That's when you realize that this man is different from you, different from most empathic human beings.

In short, that he's a fucking asshole.

And he's a LOT more dangerous than Mel, at least right now.

And there are TONS of men and women like him.
Remember the parents of "Balloon Boy" last fall? These were two people that forced their children to lie and staged a phony, multi-state emergency, all so they could get attention and (hopefully) a reality show.
The scary thing is, unlike Mel, some of these people have actual POWER: they run our big companies (Enron, Lehman Brothers), they manage our finances (Bernie Madoff, and countless others), they are elected officials (Jon Edwards, George W. Bush, anyone?) they control gigantic organizations that are doing God knows what to us (back to BP and the oil companies, the insurance companies, the tobacco companies, the fast food companies, and on and on...)

The thing about an out-of-control narcissist is that they can be quite driven, and they are ALWAYS right.
About everything.
Because they say so.
They have no understanding of how other people might think or feel.
Other people do not exist to them or are merely an extension of themselves.
They are self-confident, because that is all they know, and they take great risks.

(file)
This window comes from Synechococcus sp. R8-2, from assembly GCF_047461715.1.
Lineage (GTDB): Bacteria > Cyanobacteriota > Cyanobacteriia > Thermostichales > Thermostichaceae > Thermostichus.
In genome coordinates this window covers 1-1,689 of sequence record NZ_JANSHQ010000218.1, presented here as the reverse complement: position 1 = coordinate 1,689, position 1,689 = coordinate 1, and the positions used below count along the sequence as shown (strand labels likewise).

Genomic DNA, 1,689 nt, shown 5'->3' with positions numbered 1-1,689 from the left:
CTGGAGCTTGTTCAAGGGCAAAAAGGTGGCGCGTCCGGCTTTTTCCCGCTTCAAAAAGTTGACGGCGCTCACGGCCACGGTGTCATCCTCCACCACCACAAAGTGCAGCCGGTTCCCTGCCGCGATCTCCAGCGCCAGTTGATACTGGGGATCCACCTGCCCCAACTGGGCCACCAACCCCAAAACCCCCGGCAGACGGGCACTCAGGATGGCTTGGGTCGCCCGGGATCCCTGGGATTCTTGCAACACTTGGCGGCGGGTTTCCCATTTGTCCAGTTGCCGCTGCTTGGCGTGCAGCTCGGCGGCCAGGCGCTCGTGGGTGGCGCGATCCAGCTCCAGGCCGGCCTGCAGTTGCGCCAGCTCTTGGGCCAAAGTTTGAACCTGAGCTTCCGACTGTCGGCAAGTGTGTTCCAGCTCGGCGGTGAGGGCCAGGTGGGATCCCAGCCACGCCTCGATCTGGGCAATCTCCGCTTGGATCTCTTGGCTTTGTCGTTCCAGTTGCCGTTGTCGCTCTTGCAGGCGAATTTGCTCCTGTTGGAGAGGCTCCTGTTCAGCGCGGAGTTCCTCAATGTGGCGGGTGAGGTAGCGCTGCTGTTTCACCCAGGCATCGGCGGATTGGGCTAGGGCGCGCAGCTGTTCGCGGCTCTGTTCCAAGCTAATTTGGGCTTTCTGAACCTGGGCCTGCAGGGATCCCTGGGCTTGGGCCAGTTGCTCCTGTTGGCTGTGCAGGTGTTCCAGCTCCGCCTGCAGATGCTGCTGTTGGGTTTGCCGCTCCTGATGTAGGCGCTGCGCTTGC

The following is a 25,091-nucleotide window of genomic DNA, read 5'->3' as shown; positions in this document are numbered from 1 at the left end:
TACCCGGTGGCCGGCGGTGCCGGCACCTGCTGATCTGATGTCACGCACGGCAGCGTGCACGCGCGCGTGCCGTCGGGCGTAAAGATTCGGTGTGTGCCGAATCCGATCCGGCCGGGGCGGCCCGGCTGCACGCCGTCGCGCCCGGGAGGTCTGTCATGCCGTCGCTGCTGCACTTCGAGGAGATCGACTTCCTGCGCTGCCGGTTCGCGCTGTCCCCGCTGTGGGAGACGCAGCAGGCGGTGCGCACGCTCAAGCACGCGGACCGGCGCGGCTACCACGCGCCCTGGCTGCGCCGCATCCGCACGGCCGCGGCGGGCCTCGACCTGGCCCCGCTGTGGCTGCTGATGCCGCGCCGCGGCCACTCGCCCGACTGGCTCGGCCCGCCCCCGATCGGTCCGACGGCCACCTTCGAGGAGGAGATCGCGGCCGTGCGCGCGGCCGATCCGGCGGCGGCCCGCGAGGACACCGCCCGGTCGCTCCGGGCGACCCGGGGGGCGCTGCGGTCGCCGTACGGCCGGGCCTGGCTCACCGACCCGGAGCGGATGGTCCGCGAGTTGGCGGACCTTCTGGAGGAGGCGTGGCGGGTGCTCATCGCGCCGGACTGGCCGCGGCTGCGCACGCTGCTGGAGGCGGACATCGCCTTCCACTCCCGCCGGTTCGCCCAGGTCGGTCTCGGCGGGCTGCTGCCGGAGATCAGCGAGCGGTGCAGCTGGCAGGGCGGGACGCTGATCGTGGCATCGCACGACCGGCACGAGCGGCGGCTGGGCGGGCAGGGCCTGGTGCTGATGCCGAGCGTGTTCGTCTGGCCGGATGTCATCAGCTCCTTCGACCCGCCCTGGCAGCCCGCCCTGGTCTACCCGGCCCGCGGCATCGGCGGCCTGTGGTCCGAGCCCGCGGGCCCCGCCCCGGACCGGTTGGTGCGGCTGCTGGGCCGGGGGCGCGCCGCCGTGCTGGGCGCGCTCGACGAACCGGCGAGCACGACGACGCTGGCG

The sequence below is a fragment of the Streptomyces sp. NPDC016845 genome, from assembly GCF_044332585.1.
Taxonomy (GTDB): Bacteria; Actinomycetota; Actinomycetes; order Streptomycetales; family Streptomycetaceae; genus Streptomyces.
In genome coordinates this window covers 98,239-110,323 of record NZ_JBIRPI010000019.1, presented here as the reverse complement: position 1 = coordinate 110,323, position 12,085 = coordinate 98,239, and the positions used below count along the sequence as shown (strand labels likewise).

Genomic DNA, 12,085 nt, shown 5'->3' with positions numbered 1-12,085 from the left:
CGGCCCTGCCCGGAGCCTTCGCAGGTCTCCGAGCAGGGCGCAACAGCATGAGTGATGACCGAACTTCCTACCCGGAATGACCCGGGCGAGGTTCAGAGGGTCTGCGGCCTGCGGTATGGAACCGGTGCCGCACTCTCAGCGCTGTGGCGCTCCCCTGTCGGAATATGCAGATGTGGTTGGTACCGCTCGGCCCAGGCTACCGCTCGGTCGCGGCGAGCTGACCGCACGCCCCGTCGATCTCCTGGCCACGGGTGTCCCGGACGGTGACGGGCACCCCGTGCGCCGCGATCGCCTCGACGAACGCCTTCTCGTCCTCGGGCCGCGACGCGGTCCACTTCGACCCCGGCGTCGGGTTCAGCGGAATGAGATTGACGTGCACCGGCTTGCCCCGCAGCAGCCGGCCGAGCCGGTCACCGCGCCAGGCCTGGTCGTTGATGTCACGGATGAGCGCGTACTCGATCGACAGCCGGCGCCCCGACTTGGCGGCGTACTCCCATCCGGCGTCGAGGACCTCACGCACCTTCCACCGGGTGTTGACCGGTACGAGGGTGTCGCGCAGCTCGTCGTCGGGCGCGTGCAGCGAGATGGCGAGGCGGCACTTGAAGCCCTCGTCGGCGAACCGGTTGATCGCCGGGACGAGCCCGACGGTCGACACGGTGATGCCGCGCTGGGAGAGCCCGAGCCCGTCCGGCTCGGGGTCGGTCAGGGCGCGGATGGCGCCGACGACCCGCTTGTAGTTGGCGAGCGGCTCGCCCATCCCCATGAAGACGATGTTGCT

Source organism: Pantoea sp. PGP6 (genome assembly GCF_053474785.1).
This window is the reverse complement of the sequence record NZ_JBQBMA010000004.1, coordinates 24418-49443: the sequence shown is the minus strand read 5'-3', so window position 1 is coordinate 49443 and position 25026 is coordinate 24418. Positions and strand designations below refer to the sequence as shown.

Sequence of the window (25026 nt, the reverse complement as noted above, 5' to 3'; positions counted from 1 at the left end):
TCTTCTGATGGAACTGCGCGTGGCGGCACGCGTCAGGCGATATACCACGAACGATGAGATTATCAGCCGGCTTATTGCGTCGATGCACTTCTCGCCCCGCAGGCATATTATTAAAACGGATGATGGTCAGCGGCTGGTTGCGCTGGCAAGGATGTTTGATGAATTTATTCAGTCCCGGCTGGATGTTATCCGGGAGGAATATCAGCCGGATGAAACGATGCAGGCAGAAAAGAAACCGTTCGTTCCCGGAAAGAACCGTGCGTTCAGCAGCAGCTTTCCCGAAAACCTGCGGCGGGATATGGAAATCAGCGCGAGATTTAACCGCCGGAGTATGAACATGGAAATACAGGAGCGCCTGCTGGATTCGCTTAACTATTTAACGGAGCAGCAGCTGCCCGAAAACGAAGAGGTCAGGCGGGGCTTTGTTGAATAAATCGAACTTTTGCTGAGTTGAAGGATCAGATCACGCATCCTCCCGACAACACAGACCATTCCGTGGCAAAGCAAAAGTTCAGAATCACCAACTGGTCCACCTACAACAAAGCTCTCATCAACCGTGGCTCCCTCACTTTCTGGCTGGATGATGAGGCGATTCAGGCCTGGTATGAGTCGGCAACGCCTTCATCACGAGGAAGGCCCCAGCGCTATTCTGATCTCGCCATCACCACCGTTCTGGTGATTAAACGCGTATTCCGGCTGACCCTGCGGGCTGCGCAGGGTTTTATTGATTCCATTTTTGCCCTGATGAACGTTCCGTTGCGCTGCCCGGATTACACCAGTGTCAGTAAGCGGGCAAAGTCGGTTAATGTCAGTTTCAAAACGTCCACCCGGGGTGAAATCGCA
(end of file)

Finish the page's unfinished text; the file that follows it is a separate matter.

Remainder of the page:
They ignore any criticism and see anyone who slights them as a mortal enemy.
All these traits can make them seemingly great leaders, but they are not: because they will ALWAYS sacrifice the good of the company and the people they are supposed to serve for the good of themselves.


And it seems we are fast becoming a nation of narcissists.

David Brooks of the NYTimes wrote this last week:

"In their book, “The Narcissism Epidemic,” Jean M. Twenge and W. Keith Campbell cite data to suggest that at least since the 1970s, we have suffered from national self-esteem inflation. They cite my favorite piece of sociological data: In 1950, thousands of teenagers were asked if they considered themselves an “important person.” Twelve percent said yes. In the late 1980s, another few thousand were asked. This time, 80 percent of girls and 77 percent of boys said yes."

This made me think of two things:

First, of course, since I was a teen-ager in the late 1980s, I am a part of that data.